Kauppakorkeakoulu | Laskentatoimen ja rahoituksen laitos | Rahoitus | 2010
Tutkielman numero: 12233
Gender effect, family characteristics and firm performance on succession decisions - Evidence from Finnish family firms
|Otsikko:||Gender effect, family characteristics and firm performance on succession decisions - Evidence from Finnish family firms|
|Vuosi:||2010 Kieli: eng|
|Laitos:||Laskentatoimen ja rahoituksen laitos|
|Asiasanat:||rahoitus; financing; menestyminen; success; perheyhtiöt; family firms; sukupuoli; gender; päätöksenteko; decision making|
» hse_ethesis_12233.pdf koko: 477 KB (487710)
|Avainsanat:||gender, gender effect, family firm, family characteristics, family transition, CEO, company performance|
PURPOSE OF THE STUDY This thesis investigates the impact of family characteristics in corporate decision making and the consequences of these decisions on firm performance. The main objective is to find evidence on whether the gender of the company CEO’s children and other family characteristics have an impact on succession decisions and whether the gender of the company CEO has an impact on the company performance. The empirical study of the thesis concentrates on the gender effect in family firms especially when generation transfer occurs. I will also examine the effect of family and firm characteristics, such as the number of children and firm size, to the succession decision.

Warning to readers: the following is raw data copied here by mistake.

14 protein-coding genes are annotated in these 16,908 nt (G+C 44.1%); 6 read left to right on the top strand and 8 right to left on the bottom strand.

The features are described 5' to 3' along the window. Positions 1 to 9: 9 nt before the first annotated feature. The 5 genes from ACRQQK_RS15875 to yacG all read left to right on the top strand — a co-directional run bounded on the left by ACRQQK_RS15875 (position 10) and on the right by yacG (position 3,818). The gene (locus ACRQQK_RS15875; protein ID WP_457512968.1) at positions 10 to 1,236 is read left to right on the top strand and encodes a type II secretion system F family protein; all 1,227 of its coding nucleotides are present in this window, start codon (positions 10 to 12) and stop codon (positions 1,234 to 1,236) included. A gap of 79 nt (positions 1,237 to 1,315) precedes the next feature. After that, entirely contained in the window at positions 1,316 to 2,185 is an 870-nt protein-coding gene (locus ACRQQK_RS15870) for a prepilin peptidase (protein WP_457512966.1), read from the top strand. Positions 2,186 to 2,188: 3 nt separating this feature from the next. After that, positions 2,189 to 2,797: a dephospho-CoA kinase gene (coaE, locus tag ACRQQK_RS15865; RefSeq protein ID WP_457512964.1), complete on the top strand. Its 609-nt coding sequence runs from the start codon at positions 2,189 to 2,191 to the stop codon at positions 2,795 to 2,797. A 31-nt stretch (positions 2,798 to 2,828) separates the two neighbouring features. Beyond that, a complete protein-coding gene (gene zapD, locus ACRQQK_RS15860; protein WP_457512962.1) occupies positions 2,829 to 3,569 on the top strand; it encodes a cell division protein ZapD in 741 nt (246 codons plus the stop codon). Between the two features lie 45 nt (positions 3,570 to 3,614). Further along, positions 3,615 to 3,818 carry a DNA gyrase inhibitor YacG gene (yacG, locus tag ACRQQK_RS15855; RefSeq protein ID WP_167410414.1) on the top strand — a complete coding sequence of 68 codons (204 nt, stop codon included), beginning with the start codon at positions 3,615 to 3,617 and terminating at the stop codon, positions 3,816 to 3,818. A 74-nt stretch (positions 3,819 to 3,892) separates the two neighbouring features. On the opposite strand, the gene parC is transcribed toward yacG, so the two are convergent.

DATA & METHODOLOGY I use data covering an 11 year period between 1994 and 2005 consisting of 196 family companies. The data is a combination of information from different sources. Financial data is collected from Voitto+ database as well as from the archives of the National Board of Patents and Registration of Finland and statutory releases of the companies. CEO transition data is hand-collected from the National Board of Patents and Registration of Finland’s KATKA-database. Personal data is collected from the database of the Population Register Center of Finland. The analyses are performed using univariate analysis and multivariate OLS and IV 2SLS-regressions with STATA program.
RESULTS According to the results, family successions are more likely to take place in smaller and more profitable companies than those with unrelated successions. Firms facing family transitions are also slightly younger. In addition, the results imply that when the CEO’s first child is male, the likelihood of appointing a family member as CEO decreases by 11.5%. The study also shows that the gender of the CEO makes no difference when it comes to company performance, and that family firms prefer children over outside CEOs and also over other relatives. All types of transitions result in a decrease of performance, according to my findings. However, the decrease is not that drastic in firms where the successor comes from inside the owner family.
Verkkojulkaisut ovat tekijänoikeuden alaista aineistoa. Teokset ovat vapaasti luettavissa ja tulostettavissa henkilökohtaista käyttöä varten. Aineiston käyttö kaupallisiin tarkoituksiin on kielletty.